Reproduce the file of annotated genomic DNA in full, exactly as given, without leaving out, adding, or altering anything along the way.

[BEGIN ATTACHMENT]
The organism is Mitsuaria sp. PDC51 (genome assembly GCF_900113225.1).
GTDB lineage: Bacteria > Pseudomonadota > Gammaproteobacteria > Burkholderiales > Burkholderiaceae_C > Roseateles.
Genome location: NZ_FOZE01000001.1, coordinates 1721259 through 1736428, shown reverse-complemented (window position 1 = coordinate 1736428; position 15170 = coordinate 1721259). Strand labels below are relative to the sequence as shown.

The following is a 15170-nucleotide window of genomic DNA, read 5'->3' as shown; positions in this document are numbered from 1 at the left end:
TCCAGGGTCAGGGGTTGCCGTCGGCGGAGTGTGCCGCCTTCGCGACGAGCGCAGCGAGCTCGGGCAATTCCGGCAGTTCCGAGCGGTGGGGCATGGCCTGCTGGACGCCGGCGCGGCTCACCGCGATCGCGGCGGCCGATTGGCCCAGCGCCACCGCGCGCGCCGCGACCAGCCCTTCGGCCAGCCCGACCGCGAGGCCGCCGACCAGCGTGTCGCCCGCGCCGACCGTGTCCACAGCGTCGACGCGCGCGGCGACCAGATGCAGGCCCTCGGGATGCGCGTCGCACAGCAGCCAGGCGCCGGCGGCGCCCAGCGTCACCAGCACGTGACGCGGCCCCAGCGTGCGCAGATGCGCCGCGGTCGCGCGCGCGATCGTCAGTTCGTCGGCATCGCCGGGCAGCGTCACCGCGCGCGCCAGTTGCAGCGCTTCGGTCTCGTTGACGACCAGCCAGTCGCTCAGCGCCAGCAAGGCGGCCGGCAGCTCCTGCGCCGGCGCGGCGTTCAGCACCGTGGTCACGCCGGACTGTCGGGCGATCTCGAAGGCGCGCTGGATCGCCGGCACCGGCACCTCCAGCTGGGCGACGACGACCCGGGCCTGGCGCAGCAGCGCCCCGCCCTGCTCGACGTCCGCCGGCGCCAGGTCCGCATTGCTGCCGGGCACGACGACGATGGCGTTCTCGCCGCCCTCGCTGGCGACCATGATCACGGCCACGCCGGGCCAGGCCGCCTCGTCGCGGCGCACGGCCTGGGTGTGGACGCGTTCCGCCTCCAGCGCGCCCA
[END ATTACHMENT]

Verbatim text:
The organism is Mitsuaria sp. PDC51 (genome assembly GCF_900113225.1).
GTDB lineage: Bacteria > Pseudomonadota > Gammaproteobacteria > Burkholderiales > Burkholderiaceae_C > Roseateles.
Genome location: NZ_FOZE01000001.1, coordinates 1721259 through 1736428, shown reverse-complemented (window position 1 = coordinate 1736428; position 15170 = coordinate 1721259). Strand labels below are relative to the sequence as shown.

The following is a 15170-nucleotide window of genomic DNA, read 5'->3' as shown; positions in this document are numbered from 1 at the left end:
TCCAGGGTCAGGGGTTGCCGTCGGCGGAGTGTGCCGCCTTCGCGACGAGCGCAGCGAGCTCGGGCAATTCCGGCAGTTCCGAGCGGTGGGGCATGGCCTGCTGGACGCCGGCGCGGCTCACCGCGATCGCGGCGGCCGATTGGCCCAGCGCCACCGCGCGCGCCGCGACCAGCCCTTCGGCCAGCCCGACCGCGAGGCCGCCGACCAGCGTGTCGCCCGCGCCGACCGTGTCCACAGCGTCGACGCGCGCGGCGACCAGATGCAGGCCCTCGGGATGCGCGTCGCACAGCAGCCAGGCGCCGGCGGCGCCCAGCGTCACCAGCACGTGACGCGGCCCCAGCGTGCGCAGATGCGCCGCGGTCGCGCGCGCGATCGTCAGTTCGTCGGCATCGCCGGGCAGCGTCACCGCGCGCGCCAGTTGCAGCGCTTCGGTCTCGTTGACGACCAGCCAGTCGCTCAGCGCCAGCAAGGCGGCCGGCAGCTCCTGCGCCGGCGCGGCGTTCAGCACCGTGGTCACGCCGGACTGTCGGGCGATCTCGAAGGCGCGCTGGATCGCCGGCACCGGCACCTCCAGCTGGGCGACGACGACCCGGGCCTGGCGCAGCAGCGCCCCGCCCTGCTCGACGTCCGCCGGCGCCAGGTCCGCATTGCTGCCGGGCACGACGACGATGGCGTTCTCGCCGCCCTCGCTGGCGACCATGATCACGGCCACGCCGGGCCAGGCCGCCTCGTCGCGGCGCACGGCCTGGGTGTGGACGCGTTCCGCCTCCAGCGCGCCCA